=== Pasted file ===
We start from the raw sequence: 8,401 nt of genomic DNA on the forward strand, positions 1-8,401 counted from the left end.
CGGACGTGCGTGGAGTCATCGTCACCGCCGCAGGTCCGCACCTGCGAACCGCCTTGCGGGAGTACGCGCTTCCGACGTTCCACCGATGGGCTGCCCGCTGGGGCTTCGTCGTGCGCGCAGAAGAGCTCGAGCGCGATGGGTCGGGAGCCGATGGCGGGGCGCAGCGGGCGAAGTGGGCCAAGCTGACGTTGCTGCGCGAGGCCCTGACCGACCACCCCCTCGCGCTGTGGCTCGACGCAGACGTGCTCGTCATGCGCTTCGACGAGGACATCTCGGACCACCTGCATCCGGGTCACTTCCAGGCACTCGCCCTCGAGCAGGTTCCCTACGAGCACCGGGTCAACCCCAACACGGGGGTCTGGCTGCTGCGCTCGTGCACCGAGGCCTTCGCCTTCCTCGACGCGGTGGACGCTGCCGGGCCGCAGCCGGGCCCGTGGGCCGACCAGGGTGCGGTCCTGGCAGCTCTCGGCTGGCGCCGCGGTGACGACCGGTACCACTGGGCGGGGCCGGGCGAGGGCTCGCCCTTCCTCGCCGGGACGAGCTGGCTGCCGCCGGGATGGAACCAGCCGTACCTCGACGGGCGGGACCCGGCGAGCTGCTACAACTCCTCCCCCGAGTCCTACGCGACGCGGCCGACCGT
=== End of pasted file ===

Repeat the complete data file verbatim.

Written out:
We start from the raw sequence: 8,401 nt of genomic DNA on the forward strand, positions 1-8,401 counted from the left end.
CGGACGTGCGTGGAGTCATCGTCACCGCCGCAGGTCCGCACCTGCGAACCGCCTTGCGGGAGTACGCGCTTCCGACGTTCCACCGATGGGCTGCCCGCTGGGGCTTCGTCGTGCGCGCAGAAGAGCTCGAGCGCGATGGGTCGGGAGCCGATGGCGGGGCGCAGCGGGCGAAGTGGGCCAAGCTGACGTTGCTGCGCGAGGCCCTGACCGACCACCCCCTCGCGCTGTGGCTCGACGCAGACGTGCTCGTCATGCGCTTCGACGAGGACATCTCGGACCACCTGCATCCGGGTCACTTCCAGGCACTCGCCCTCGAGCAGGTTCCCTACGAGCACCGGGTCAACCCCAACACGGGGGTCTGGCTGCTGCGCTCGTGCACCGAGGCCTTCGCCTTCCTCGACGCGGTGGACGCTGCCGGGCCGCAGCCGGGCCCGTGGGCCGACCAGGGTGCGGTCCTGGCAGCTCTCGGCTGGCGCCGCGGTGACGACCGGTACCACTGGGCGGGGCCGGGCGAGGGCTCGCCCTTCCTCGCCGGGACGAGCTGGCTGCCGCCGGGATGGAACCAGCCGTACCTCGACGGGCGGGACCCGGCGAGCTGCTACAACTCCTCCCCCGAGTCCTACGCGACGCGGCCGACCGT